Federal Grants for Small Business: SCORE with the Catalog of Federal Domestic Assistance

Posted: November 13, 2010 in Grants, Small Business
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The Catalog of Federal Domestic Assistance (CFDA) is a one-stop shop for federal grants, loans and other types of assistance. The site provides not only financial assistance information for businesses or nonprofits, but includes individuals seeking assistance as well.

The CFDA has extremely user-friendly features. Users can search using basic keywords or conduct more advanced searches. If a business is specifically seeking assistance to small businesses seeking grants, for example, “project grants”, “direct payments for specified use” and “direct payments with unrestricted use” can be selected.

The CFDA provides a glossary of industry terms and provides grant proposal writing advice. Among advice is the caveat to follow instructions. This goes without saying for any project involving the federal government. One quick way to weed down the piles of applications is to dislodge applicants who can’t follow instructions. Inability to comply with directions is a sure sign in any venture–personal or business, that if you can’t follow the rules when trying to get in the door, you might need extra hand holding throughout your stay. A waste of precious time. The government is infamous for paperwork and bureaucracy, so any business on the streamlined application bandwagon is  welcomed with open arms.

The CFDA provides eligibility criteria along with links concerning grants. The grants.gov website is another grants portal. It also features basic and advanced search capabilities. Some agencies with grant announcements require submission of applications via grants.gov. Users must register, which is free.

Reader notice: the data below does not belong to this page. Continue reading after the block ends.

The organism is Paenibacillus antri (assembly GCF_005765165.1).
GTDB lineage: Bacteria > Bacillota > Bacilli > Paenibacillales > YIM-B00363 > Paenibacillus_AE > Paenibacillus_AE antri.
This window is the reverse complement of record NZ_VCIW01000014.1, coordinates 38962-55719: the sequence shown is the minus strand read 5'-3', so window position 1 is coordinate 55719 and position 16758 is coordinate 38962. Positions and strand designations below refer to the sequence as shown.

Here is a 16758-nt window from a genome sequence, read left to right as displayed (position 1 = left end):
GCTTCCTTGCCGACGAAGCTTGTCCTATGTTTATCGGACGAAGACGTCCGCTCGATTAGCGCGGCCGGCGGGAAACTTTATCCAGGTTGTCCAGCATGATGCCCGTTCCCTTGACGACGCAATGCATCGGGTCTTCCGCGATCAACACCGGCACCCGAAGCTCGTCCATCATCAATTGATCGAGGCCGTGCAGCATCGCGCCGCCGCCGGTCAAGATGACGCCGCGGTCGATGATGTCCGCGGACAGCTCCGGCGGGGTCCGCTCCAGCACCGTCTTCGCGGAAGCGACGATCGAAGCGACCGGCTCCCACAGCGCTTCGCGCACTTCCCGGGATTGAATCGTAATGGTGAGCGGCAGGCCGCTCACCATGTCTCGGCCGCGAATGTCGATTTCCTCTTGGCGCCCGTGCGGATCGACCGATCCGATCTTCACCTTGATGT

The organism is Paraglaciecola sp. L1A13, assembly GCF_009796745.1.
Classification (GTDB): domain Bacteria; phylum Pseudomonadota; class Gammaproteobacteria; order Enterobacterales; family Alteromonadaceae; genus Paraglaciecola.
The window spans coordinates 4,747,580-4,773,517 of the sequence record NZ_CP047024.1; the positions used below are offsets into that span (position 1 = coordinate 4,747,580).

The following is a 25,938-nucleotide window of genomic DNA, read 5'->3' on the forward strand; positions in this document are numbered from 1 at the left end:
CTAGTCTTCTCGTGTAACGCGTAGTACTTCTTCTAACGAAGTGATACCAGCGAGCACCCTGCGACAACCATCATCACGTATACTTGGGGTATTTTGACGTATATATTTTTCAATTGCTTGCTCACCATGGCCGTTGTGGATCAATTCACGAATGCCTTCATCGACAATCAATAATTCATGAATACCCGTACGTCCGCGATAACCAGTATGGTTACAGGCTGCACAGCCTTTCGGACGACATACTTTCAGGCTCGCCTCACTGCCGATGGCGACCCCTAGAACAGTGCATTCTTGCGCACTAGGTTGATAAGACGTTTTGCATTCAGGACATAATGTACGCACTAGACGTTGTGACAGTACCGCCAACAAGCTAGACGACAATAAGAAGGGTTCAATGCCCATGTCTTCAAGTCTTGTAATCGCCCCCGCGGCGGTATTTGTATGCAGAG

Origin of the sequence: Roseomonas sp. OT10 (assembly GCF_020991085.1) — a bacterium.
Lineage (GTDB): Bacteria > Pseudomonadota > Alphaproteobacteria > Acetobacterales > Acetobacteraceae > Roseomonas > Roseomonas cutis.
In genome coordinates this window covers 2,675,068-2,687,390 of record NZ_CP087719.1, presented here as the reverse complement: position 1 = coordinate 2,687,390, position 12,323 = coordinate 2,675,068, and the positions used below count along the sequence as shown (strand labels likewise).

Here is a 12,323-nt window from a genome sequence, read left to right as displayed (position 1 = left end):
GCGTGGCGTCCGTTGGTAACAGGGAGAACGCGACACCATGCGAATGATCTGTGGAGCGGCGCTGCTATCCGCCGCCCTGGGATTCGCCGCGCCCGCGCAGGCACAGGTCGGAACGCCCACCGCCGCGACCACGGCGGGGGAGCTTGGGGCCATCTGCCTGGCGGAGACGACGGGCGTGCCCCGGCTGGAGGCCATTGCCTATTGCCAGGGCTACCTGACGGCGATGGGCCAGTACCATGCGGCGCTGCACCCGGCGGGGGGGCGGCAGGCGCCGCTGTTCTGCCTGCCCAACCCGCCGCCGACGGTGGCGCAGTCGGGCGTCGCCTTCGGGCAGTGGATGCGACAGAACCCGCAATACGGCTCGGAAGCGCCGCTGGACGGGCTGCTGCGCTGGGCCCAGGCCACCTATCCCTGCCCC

In order to receive any federal award, whether a contract or a grant, a business must be have a Dun & Bradstreet (D&B) number. This number is a Data Universal Number System (DUNS) number that links an organization to specific information. The DUNS number profiles a business, from its founding year, to its location, staff members, and financial background, including its financial health such as credit history.

To conduct business with the federal government, a business must also be registered with the Central Contractor Registration (CCR) site. Lack of registration can result in disqualification for noncompliance with grant competition requirements. The CCR registration is linked to contractor payment information. Consequently, this information must be kept current during the conduct of an award. If not, it can suspend payment.

The Small Business Administration (SBA) is an invaluable resource for small businesses. The SBA provides free information, guides, online training, and a network of experts and organization. The SBA also archives annual Small Business Innovation Research (SBIR) and Small Business Technology Transfer (STTR) Program information. The program objectives are to partner with small businesses around the nation to ensure the federal government remains innovative. Many federal agencies have an SBIR/STTR program. Programs can be discovered via CFDA, grants.gov or by contacting the agencies directly. The Service Corps of Retired Executives (SCORE) is an invaluable SBA expert network. The Small Business Development Centers (SBDC) offers assistance to business owners and prospective business owners. A national SBDC locator link is online.


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